Slide kills skier in park
By Tim Dudley, Jackson Hole, Wyo.
February 22, 2010
A skier died Sunday when an avalanche reportedly swept him over a 1,500-foot cliff on the South Teton in Grand Teton National Park.
Wray Landon, 30, of Driggs, Idaho, was skiing with two others, who were above him when the avalanche broke before 11:30 a.m. on the south face of the 12,514-foot peak, park spokeswoman Jackie Skaggs said.
The other skiers, Brady Johnston, of Driggs, and Nathan Brown, whose hometown was unavailable Sunday, were not caught in the avalanche and were eventually able to ski out.
Skaggs said the three had summitted the peak via Garnet Canyon and the Northwest Couloir and had skied down about 300 to 400 vertical feet when the avalanche struck and carried Landon about 2,000 vertical feet.
Brown used a cell phone to call 911 about 11:30 a.m. and tell dispatchers Landon was caught in an avalanche and he thought he could see him at the bottom of a 1,500-foot cliff, Skaggs said. Park rangers were then notified. Rangers used the Teton County Search and Rescue helicopter to fly to the area and could see the body below the cliff, Skaggs said.
Seven rangers and three Search and Rescue volunteers then began an effort to recover the body, she said.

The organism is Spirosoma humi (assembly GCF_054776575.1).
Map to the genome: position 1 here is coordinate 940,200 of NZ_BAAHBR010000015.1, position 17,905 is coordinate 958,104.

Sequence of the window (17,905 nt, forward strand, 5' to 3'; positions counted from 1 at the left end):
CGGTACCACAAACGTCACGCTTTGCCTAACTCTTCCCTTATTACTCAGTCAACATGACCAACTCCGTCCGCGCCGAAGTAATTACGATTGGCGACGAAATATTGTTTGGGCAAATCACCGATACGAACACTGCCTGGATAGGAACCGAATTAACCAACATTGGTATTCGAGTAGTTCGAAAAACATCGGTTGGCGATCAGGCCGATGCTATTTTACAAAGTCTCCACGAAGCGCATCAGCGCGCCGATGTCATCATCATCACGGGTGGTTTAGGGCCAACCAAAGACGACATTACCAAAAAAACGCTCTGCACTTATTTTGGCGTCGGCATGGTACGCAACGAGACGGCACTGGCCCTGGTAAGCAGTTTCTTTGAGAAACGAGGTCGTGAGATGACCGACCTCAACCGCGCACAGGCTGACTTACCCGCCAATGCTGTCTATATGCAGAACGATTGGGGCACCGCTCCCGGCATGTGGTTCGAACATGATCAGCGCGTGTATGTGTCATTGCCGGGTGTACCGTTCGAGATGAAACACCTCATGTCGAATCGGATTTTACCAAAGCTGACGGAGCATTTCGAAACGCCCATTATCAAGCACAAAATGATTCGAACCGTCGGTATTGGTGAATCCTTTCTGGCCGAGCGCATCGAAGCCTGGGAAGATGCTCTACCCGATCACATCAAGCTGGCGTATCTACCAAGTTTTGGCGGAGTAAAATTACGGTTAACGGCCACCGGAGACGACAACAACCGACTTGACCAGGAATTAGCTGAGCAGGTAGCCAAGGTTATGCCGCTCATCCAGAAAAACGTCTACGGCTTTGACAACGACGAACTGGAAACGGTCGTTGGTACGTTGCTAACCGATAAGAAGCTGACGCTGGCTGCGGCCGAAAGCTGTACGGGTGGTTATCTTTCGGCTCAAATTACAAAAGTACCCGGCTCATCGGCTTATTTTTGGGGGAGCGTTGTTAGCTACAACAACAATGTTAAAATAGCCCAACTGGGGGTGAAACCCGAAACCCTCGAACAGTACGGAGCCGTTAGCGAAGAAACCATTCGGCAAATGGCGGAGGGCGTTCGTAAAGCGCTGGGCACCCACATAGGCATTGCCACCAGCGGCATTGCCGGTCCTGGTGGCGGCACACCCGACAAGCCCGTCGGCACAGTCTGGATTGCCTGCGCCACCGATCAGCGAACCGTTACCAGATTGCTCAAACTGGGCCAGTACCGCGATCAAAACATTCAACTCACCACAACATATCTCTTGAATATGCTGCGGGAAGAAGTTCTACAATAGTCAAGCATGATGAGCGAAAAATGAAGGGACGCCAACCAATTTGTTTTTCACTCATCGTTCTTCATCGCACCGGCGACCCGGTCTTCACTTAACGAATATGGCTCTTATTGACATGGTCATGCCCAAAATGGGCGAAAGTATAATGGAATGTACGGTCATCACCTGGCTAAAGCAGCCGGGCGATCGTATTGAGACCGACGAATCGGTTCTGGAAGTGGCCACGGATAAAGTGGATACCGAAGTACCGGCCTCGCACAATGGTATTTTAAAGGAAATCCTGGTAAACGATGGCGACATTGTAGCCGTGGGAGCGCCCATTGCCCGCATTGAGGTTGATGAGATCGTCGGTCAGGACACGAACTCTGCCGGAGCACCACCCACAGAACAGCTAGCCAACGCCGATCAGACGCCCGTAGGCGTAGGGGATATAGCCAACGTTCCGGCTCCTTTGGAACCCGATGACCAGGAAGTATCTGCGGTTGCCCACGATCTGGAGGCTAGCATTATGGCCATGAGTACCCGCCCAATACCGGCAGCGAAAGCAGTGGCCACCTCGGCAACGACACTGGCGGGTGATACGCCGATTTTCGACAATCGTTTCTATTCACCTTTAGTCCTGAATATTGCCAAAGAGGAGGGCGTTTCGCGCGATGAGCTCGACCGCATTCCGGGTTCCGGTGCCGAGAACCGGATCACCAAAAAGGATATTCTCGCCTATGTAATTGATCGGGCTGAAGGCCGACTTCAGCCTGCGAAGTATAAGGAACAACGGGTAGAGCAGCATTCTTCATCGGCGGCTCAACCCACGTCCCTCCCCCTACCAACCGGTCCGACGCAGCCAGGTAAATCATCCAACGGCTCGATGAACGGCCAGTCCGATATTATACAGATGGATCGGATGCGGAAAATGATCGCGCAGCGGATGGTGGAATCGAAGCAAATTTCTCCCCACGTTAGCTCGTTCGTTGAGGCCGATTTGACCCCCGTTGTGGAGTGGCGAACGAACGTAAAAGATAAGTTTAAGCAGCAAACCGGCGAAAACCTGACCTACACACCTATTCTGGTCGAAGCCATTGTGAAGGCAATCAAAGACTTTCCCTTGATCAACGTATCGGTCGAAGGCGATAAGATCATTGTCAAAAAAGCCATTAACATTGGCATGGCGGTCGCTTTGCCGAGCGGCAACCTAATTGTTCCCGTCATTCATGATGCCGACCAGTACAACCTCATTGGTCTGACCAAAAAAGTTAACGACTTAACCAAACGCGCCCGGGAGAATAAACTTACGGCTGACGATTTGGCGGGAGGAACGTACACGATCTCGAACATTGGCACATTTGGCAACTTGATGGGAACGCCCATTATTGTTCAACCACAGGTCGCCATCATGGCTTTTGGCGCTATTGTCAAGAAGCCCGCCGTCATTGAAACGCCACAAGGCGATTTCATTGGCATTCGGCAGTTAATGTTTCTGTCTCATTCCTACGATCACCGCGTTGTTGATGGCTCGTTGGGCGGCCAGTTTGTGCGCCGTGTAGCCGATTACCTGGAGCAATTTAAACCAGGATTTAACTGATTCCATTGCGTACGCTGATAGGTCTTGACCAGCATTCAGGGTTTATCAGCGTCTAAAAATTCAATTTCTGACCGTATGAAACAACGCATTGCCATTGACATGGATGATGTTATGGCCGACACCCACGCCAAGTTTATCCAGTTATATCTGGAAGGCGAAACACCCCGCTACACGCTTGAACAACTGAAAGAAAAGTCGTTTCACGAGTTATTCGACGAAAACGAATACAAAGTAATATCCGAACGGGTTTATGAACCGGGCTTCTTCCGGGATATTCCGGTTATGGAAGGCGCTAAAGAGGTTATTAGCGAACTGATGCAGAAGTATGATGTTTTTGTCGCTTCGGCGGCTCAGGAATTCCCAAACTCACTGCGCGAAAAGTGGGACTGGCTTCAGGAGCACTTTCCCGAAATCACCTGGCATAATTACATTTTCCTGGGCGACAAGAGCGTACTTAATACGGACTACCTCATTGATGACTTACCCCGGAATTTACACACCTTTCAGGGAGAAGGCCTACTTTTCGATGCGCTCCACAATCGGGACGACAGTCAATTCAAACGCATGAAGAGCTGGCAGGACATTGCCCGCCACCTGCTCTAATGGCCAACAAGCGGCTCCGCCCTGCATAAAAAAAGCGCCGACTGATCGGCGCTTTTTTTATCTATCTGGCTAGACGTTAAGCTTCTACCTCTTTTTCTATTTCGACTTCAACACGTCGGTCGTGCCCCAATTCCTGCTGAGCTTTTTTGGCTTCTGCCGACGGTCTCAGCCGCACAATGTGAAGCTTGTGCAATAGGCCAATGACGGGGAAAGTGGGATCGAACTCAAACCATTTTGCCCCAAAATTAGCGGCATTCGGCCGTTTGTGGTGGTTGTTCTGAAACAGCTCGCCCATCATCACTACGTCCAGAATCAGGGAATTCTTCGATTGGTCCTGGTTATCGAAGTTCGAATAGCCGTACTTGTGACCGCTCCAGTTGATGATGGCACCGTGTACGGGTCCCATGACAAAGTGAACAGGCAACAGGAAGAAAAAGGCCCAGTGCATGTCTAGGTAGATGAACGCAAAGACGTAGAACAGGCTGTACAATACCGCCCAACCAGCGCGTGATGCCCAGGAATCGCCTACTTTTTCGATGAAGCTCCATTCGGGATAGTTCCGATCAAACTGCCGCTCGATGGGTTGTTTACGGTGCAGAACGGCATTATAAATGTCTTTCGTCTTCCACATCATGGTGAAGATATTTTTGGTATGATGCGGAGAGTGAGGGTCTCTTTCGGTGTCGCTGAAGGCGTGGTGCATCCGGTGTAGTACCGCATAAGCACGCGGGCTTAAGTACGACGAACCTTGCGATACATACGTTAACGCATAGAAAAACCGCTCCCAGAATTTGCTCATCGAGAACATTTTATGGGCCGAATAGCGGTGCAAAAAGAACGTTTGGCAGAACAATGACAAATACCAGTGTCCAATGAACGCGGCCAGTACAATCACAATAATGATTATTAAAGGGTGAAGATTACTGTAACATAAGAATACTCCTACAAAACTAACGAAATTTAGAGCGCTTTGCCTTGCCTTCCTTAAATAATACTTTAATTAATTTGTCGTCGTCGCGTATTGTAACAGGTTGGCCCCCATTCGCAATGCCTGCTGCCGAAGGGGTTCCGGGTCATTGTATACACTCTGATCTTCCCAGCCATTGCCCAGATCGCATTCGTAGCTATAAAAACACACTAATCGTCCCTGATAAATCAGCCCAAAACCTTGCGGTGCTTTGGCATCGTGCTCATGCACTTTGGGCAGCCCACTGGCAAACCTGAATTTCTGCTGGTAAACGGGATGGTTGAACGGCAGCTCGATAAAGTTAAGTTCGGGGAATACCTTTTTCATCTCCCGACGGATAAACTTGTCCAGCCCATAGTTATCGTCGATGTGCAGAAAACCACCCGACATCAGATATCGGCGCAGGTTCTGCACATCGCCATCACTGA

Skaggs said the slide had a crown of about 2 feet and that the party appeared to be equipped for travel in avalanche terrain.
Landon’s Facebook page said he was the resource specialist for the Teton Regional Land Trust. The land trust’s Web site said Landon attended the University of Montana, where he received his Bachelor of Arts in liberal studies in 2001, had formerly been a ski coach at Grand Targhee Resort and had lived in Teton Valley for more than three years.
In his blog, TetonAT.com, occasional ski partner Steve Romeo said Landon had recently moved to Jackson.
The Bridger-Teton National Forest Avalanche Center rated the avalanche danger as “moderate” at high elevations for Sunday, though the center does not include elevations higher than 10,500 feet in its forecasts.
“At the mid and upper elevations, pockets of dense surface slabs up to 30 inches deep rest upon buried surface hoar and sun crusts,” the center’s report said Sunday morning. “The possibility persists for backcountry travelers to trigger these slabs in steep, avalanche-prone terrain.”
The death is the second avalanche fatality in the Tetons this winter.